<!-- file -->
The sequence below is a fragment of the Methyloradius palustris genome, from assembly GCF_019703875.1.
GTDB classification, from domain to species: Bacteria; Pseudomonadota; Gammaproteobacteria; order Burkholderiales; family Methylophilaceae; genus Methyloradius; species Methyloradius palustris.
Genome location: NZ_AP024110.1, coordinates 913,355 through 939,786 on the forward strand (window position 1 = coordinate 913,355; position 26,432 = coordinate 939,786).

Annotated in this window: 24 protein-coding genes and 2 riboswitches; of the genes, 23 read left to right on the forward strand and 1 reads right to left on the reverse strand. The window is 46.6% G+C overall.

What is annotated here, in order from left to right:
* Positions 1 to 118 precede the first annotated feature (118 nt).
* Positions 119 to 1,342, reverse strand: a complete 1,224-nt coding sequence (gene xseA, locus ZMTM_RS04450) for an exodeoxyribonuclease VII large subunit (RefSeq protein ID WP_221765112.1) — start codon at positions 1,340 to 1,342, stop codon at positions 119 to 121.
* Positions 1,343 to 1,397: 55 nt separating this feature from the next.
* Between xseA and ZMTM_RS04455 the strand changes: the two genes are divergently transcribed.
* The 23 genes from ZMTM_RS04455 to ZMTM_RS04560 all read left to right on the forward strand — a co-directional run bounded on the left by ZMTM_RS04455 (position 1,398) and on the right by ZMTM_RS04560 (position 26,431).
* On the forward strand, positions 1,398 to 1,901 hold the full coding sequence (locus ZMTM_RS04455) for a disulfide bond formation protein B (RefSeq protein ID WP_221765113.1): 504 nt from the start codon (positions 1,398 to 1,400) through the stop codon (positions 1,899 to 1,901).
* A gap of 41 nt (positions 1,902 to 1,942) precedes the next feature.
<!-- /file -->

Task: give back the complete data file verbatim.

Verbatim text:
The sequence below is a fragment of the Methyloradius palustris genome, from assembly GCF_019703875.1.
GTDB classification, from domain to species: Bacteria; Pseudomonadota; Gammaproteobacteria; order Burkholderiales; family Methylophilaceae; genus Methyloradius; species Methyloradius palustris.
Genome location: NZ_AP024110.1, coordinates 913,355 through 939,786 on the forward strand (window position 1 = coordinate 913,355; position 26,432 = coordinate 939,786).

Annotated in this window: 24 protein-coding genes and 2 riboswitches; of the genes, 23 read left to right on the forward strand and 1 reads right to left on the reverse strand. The window is 46.6% G+C overall.

What is annotated here, in order from left to right:
* Positions 1 to 118 precede the first annotated feature (118 nt).
* Positions 119 to 1,342, reverse strand: a complete 1,224-nt coding sequence (gene xseA, locus ZMTM_RS04450) for an exodeoxyribonuclease VII large subunit (RefSeq protein ID WP_221765112.1) — start codon at positions 1,340 to 1,342, stop codon at positions 119 to 121.
* Positions 1,343 to 1,397: 55 nt separating this feature from the next.
* Between xseA and ZMTM_RS04455 the strand changes: the two genes are divergently transcribed.
* The 23 genes from ZMTM_RS04455 to ZMTM_RS04560 all read left to right on the forward strand — a co-directional run bounded on the left by ZMTM_RS04455 (position 1,398) and on the right by ZMTM_RS04560 (position 26,431).
* On the forward strand, positions 1,398 to 1,901 hold the full coding sequence (locus ZMTM_RS04455) for a disulfide bond formation protein B (RefSeq protein ID WP_221765113.1): 504 nt from the start codon (positions 1,398 to 1,400) through the stop codon (positions 1,899 to 1,901).
* A gap of 41 nt (positions 1,902 to 1,942) precedes the next feature.